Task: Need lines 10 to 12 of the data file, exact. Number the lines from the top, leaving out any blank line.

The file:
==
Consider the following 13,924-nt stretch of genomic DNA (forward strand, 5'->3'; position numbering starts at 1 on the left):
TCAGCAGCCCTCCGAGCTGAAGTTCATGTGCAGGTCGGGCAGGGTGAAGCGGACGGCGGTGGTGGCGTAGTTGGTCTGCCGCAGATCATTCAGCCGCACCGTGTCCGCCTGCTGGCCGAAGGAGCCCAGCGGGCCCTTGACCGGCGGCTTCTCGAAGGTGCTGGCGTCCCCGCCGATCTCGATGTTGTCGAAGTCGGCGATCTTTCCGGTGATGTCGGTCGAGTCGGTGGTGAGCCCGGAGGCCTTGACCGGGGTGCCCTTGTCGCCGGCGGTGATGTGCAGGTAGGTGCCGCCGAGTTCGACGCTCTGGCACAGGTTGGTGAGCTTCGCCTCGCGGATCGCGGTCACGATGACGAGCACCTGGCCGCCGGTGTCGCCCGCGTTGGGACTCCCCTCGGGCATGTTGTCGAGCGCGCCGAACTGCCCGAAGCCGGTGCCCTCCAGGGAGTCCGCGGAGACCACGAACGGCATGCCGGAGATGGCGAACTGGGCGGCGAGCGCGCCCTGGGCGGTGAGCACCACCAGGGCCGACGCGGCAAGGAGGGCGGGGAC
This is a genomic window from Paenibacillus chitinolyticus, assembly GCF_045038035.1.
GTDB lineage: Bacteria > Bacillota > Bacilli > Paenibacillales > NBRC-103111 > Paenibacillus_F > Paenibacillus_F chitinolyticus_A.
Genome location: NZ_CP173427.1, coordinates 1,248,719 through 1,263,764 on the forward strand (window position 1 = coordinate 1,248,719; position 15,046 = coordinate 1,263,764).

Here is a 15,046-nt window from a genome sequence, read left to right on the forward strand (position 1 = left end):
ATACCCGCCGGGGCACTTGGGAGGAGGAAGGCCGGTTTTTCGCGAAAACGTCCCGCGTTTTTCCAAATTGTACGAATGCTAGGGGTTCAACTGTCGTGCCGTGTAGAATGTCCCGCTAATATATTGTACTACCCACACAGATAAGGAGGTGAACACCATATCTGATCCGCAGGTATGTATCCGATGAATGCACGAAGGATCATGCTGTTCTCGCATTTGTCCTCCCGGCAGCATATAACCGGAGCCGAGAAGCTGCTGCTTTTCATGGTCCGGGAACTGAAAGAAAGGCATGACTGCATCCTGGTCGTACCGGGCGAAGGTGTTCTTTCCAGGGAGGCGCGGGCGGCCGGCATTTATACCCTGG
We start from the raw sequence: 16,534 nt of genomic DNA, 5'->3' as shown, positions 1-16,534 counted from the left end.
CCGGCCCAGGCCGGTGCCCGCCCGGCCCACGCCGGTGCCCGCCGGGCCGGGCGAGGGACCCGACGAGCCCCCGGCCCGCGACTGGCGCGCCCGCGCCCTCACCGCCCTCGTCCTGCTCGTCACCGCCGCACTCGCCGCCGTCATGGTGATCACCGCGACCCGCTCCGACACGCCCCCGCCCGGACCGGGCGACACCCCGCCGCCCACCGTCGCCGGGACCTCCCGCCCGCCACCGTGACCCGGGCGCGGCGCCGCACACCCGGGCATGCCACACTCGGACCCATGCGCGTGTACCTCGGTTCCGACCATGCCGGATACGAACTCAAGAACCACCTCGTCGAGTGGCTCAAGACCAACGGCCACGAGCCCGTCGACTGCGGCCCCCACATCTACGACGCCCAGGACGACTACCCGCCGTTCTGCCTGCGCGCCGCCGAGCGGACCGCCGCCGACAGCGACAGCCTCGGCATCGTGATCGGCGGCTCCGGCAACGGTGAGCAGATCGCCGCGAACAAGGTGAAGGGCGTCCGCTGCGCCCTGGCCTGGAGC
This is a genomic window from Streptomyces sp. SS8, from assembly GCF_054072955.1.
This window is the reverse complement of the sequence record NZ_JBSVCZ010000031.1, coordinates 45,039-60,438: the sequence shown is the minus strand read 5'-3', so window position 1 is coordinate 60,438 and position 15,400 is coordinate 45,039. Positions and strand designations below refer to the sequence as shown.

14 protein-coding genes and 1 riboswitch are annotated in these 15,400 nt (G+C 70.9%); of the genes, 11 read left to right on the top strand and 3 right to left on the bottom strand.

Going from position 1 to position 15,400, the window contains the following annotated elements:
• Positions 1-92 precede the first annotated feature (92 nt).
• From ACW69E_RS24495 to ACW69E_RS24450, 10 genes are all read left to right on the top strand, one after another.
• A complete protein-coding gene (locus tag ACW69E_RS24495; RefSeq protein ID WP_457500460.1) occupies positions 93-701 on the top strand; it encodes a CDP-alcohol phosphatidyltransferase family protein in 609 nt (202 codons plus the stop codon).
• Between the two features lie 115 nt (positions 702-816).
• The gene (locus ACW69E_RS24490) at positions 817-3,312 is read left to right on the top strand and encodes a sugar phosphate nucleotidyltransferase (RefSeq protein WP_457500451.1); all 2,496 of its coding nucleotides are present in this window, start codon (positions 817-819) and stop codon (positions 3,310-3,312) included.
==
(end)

This is a genomic window from Streptomyces sp. SS8, from assembly GCF_054072955.1.
This window is the reverse complement of the sequence record NZ_JBSVCZ010000031.1, coordinates 45,039-60,438: the sequence shown is the minus strand read 5'-3', so window position 1 is coordinate 60,438 and position 15,400 is coordinate 45,039. Positions and strand designations below refer to the sequence as shown.

14 protein-coding genes and 1 riboswitch are annotated in these 15,400 nt (G+C 70.9%); of the genes, 11 read left to right on the top strand and 3 right to left on the bottom strand.